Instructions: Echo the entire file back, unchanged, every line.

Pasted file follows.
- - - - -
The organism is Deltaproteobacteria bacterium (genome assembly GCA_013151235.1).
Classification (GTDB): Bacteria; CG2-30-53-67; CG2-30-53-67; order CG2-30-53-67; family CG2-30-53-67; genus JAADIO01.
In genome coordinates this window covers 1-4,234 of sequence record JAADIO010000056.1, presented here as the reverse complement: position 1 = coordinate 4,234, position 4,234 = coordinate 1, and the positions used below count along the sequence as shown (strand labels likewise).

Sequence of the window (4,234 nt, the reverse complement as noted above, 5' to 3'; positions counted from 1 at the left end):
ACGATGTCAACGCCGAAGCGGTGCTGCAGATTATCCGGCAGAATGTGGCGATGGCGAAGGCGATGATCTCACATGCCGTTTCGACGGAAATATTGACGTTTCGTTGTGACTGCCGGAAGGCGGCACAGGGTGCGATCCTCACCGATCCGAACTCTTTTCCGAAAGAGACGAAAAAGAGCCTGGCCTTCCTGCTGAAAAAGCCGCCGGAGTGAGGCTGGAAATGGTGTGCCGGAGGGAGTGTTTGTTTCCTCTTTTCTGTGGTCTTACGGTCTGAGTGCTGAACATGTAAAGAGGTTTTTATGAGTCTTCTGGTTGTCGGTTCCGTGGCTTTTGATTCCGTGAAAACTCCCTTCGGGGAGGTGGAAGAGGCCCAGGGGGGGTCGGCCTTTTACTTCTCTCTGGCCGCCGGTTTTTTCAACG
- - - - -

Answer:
The organism is Deltaproteobacteria bacterium (genome assembly GCA_013151235.1).
Classification (GTDB): Bacteria; CG2-30-53-67; CG2-30-53-67; order CG2-30-53-67; family CG2-30-53-67; genus JAADIO01.
In genome coordinates this window covers 1-4,234 of sequence record JAADIO010000056.1, presented here as the reverse complement: position 1 = coordinate 4,234, position 4,234 = coordinate 1, and the positions used below count along the sequence as shown (strand labels likewise).

Sequence of the window (4,234 nt, the reverse complement as noted above, 5' to 3'; positions counted from 1 at the left end):
ACGATGTCAACGCCGAAGCGGTGCTGCAGATTATCCGGCAGAATGTGGCGATGGCGAAGGCGATGATCTCACATGCCGTTTCGACGGAAATATTGACGTTTCGTTGTGACTGCCGGAAGGCGGCACAGGGTGCGATCCTCACCGATCCGAACTCTTTTCCGAAAGAGACGAAAAAGAGCCTGGCCTTCCTGCTGAAAAAGCCGCCGGAGTGAGGCTGGAAATGGTGTGCCGGAGGGAGTGTTTGTTTCCTCTTTTCTGTGGTCTTACGGTCTGAGTGCTGAACATGTAAAGAGGTTTTTATGAGTCTTCTGGTTGTCGGTTCCGTGGCTTTTGATTCCGTGAAAACTCCCTTCGGGGAGGTGGAAGAGGCCCAGGGGGGGTCGGCCTTTTACTTCTCTCTGGCCGCCGGTTTTTTCAACG